In a sense, the Internet has fragmented society. It is possible to find like-minded people to surround oneself with virtually, regardless of where one lives. The alt-right, it seems to me, is a real sub-cultural community for a disturbingly significant number of people, and it excels at designating targets. Those members of this community who are willing to be violent are getting all the moral support and distorted information they need to carry out attacks. Before, it was apparently only the online attacks that were coordinated, but now they are coordinating the formation of combat groups to attend demonstrations, and if not coordinating, certainly encouraging the violent “lone-wolf” attacks by their more volatile members.

    I think the murderer of John Best and Taliesin Myrddin Namkai-Meche was a violent person who was “operationalized” by the alt-right community. His ideology is incoherent, but it is clear that he was cobbling together a rationale for inflicting harm from the scattered hobby-horses of the alt-right.

    Another thing is how strange it is to me that this is all happening while the right is politically ascendant. Militia activity, for example, typically increases under Democratic presidents, and fades under Republican presidents. Something about the current situation is different. I suspect it is that the far right, and particularly the alt-right, is dissatisfied with the establishment Republicans, and that the more incompetently Trump behaves, the more unhinged they become. They felt a burst of power and possibility when Trump was elected, and they feel terrified that the chance to rule is slipping away because Trump is such a joke to the MSM. I think things will continue to get worse until Trump is deposed, when all remaining volatile supporters will basically explode.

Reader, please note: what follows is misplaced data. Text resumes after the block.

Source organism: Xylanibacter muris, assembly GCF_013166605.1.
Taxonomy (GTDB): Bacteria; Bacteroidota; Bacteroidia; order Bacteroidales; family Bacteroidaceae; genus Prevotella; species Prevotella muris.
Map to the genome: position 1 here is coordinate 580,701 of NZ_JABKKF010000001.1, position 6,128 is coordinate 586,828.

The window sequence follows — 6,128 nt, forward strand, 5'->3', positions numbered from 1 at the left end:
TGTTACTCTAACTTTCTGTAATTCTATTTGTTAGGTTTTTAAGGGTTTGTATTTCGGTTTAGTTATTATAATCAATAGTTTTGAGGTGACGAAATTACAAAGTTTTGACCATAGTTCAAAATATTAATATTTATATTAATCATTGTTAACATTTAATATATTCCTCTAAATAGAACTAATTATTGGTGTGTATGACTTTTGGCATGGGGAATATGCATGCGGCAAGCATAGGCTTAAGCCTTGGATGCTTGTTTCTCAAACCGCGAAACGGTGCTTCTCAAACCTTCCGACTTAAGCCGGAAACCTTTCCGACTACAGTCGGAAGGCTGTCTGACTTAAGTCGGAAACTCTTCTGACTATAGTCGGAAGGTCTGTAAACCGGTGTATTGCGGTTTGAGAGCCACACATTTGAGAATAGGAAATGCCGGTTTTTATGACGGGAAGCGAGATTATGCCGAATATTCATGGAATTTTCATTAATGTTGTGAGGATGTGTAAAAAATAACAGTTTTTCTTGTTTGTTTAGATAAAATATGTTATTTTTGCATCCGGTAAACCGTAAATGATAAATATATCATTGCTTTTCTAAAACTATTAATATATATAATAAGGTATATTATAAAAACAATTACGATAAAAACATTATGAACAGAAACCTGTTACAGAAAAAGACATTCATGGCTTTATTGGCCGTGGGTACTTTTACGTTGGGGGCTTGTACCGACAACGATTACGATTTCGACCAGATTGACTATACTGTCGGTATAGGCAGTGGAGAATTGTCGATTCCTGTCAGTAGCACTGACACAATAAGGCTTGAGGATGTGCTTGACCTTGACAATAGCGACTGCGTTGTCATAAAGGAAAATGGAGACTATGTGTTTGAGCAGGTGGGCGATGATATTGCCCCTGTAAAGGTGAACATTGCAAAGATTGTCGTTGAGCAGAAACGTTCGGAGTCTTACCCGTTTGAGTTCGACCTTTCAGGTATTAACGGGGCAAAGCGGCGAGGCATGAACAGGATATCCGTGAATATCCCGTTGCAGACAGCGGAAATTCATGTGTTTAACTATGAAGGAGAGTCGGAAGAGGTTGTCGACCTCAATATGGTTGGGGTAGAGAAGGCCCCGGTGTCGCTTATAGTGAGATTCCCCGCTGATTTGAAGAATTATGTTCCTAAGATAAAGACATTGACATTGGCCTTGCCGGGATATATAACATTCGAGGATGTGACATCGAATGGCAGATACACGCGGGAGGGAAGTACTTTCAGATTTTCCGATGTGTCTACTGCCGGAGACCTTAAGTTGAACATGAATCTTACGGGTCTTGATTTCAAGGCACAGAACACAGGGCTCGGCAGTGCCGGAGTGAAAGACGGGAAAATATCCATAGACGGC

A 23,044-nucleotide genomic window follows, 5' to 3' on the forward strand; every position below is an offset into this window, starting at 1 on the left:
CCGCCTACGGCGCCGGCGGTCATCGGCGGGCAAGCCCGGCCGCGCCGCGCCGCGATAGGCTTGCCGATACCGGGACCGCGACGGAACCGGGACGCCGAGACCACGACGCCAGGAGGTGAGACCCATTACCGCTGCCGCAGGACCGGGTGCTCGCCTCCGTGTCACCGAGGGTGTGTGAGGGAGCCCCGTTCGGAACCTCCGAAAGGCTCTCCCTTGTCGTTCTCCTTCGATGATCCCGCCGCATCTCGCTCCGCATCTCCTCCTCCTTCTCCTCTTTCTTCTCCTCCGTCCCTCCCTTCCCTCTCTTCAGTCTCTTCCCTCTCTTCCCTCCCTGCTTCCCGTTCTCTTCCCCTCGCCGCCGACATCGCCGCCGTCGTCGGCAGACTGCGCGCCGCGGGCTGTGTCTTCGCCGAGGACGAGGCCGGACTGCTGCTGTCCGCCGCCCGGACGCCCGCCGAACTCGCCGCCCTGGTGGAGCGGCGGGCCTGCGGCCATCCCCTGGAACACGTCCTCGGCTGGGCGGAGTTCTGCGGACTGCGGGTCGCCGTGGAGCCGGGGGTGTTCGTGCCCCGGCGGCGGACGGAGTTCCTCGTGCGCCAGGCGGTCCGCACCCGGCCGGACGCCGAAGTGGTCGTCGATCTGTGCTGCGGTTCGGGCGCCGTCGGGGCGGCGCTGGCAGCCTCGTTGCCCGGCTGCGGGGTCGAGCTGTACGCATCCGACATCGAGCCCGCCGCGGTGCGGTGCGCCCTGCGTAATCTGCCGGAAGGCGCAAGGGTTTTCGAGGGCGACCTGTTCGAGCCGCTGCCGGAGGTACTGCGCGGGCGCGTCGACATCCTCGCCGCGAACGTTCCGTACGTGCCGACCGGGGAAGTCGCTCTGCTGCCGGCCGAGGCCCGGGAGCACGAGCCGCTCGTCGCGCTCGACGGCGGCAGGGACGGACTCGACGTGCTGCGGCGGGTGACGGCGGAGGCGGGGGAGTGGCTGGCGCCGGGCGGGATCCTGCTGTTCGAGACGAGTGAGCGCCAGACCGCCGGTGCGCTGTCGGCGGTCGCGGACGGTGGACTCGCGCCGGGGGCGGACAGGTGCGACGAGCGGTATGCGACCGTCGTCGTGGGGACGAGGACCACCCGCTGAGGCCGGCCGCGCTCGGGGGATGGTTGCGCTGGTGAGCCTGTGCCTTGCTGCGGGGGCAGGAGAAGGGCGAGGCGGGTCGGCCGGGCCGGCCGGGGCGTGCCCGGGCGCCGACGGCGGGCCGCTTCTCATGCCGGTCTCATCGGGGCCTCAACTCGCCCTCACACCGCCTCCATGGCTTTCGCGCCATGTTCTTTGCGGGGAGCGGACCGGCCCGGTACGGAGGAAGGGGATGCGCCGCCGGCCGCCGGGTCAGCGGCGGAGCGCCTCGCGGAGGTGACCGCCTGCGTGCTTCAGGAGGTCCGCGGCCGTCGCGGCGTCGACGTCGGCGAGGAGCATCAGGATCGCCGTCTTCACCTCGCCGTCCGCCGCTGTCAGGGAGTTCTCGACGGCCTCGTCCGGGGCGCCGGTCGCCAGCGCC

Sorry if this hasn’t been useful. I’m still trying to think this through, and would appreciate any thoughts.

  14. dhabecker says

    #16 I think things will continue to get worse until Trump is deposed, when all remaining volatile supporters will basically explode.

    A terrifying thought. Liberals would do well to arm themselves, said Clint Eastwood. Oh, no, that was a bartender in a movie, but it’s not a bad idea.

  15. DanDare says

    Psychomath that was interesting. It feeds into my concern about legotimating violence. This is exacerbated by a police force that has the appearance of being dangerous and unfriendly and not acting as an unbiased upholder of law.